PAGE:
Want to float in the salty waters of the Dead Sea? Go now—the giant lake's water level has sunk more than 80 feet (25 meters) in the past 40 years due to water diversion. That sinking feeling may be familiar at eight other desirable destinations identified as especially at-risk.
Bordering Jordan, Israel, and the West Bank, the Dead Sea already sits in the lowest place on Earth.
In the 1950s countries in the Middle East, including Jordan and Israel, cut off the River Jordan's supply to the Dead Sea to gain drinking water. The move severely lowered the lake's water level—a loss that continues by up to a meter (four feet) a year.
Photograph by Paolo Pellegrin, National Geographic
As the ancient city of Kyoto (pictured) goes modern, many of its traditional machiya townhouses are being lost to the wrecking ball, according to Erica Avrami, research and education director for the World Monuments Fund.
"That's understandable in a growing and thriving urban environment," but "at the same time, these are such important historical vestiges ... it's important they're not all lost," Avrami said.
The machiya, which date to Japan's Edo Period (1603 to 1867), once functioned as both houses and workplaces for Kyoto's merchant class.
The World Monuments Fund put the townhouses on their 2010 and 2012 watch lists, and has worked with Japanese revitalization groups to restore some machiya.
"The machiya represent a concerted effort [to] have a good mix of the new and contemporary as well as the traditional within a thriving city."
In 1910, when the park was founded, there were likely about 150 glaciers in the area, according to the U.S. Geological Survey's Climate Change in Mountain Ecosystems program. A century later, in 2010, only 25 glaciers larger than 25 acres (10 hectares) remained.
"The loss of glaciers in [the park] will have significant consequences for park ecosystems as well as impacting landscape aesthetics valued by park visitors," according to the program website.
For instance, without the glacial "bank" of fresh water that's released regularly into streams, the water bodies will become warmer, causing some aquatic species to suffer or die out—including trout and salmon varieties.
Photograph by Sumio Harada, Minden Pictures/Corbis
As long-isolated Bhutan (pictured: the town of Paro) embraces the outside world, there's a "balancing act" the Buddhist country has to strike between tourism and historic traditions, noted the World Monument Fund's Avrami. (Learn about Bhutan's renaissance in National Geographic magazine.)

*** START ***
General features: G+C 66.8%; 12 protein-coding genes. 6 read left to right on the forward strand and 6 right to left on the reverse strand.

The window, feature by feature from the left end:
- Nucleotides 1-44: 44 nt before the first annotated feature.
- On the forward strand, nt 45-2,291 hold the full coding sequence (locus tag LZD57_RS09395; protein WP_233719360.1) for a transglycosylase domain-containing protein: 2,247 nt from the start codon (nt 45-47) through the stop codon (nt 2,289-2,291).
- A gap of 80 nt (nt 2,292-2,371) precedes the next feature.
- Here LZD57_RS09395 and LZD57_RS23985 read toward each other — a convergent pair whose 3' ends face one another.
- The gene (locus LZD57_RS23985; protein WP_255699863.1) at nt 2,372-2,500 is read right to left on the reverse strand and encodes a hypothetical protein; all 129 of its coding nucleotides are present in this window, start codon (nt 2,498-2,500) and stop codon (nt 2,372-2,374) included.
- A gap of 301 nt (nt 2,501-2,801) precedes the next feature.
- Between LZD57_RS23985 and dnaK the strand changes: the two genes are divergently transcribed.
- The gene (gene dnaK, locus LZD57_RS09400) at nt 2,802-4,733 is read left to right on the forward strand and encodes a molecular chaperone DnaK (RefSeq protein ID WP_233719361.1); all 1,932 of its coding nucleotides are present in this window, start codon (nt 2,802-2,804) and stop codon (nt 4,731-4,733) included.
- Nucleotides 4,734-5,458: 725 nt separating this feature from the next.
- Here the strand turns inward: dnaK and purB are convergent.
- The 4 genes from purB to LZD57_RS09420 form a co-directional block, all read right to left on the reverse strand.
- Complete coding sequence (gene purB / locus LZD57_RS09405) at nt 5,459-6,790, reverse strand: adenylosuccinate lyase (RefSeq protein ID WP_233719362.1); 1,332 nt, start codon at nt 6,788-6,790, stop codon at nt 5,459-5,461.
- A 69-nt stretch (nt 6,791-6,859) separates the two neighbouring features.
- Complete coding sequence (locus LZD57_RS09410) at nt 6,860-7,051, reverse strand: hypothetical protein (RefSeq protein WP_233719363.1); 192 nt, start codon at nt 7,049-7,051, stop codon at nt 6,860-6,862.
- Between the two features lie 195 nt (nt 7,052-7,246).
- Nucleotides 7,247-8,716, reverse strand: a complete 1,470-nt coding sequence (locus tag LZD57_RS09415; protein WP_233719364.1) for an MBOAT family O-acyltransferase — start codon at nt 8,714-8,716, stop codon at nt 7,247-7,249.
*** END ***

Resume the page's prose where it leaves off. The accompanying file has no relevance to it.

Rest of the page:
For instance, monks living at the remote Phajoding Monastery (not pictured) have to "undertake their spiritual livelihood, but at the same time be open and welcoming to visitors," Avrami said. "The more visitors the get, the more difficult it is to achieve that balance.
"Because of ways the country is changing, and the way it's opening up to tourism ... now is the time to see Bhutan," Avrami said.
Shown abutting the Brazilian city of Belo Horizonte in 2004, the species-rich Atlantic Forest originally spanned 520,000 square miles (1.35 million square kilometers) in Brazil, Paraguay, Argentina, and Uruguay.
But due to an expansion of logging and agriculture, the forest is now less than 7 percent its original size, and exists mainly as isolated patches, some less than 6 acres (24 hectares). (Read "The Rain forest in Rio's Backyard.")
Conservation International's Moore recommends staying in an ecolodge in the Serra Bonita range in the Brazilian state of Bahia, which "offers a chance to experience some of the last remaining montane Atlantic Forest in the region."
The Everglades has had its share of troubles, from invasive pythons to polluted waters to damaging recreation practices (pictured, power boats slice through seagrass beds).
But the low-lying ecosystem of saw grass and mangroves could be permanently altered if it's inundated with salt water due to sea level rise in coming decades, according to the U.S. National Park Service.
Core samples, tide-gauge readings, and satellite measurements show that, over the past century, the global mean sea level has risen by 4 to 8 inches (10 to 20 centimeters), according to the U.S. Global Change Research Program.
Under some projections, the remaining pine tracts in Everglades National Park may completely disappear with the influx of salt water. In addition, the park's shallow marshes—home to species such as the Cape Sable seaside sparrow, listed as endangered by the U.S.—could also shrink.
Photograph by Michael Melford, National Geographic
Smoke rises from burning waste on Thilafushi, Maldives, the lowest-lying country on Earth—and therefore among the most threatened by potential sea level rise, which the Intergovernmental Panel on Climate Change estimates could total up to 23 inches (60 centimeters) by 2099. (Read related blog: "Maldives, Ground Zero for Climate Change Impacts.")
Only 200 of the country's 1,192 small islands are inhabited. That number could fall further if sea level rise accelerates in the Indian Ocean, particularly around the low-lying capital of Male, experts say.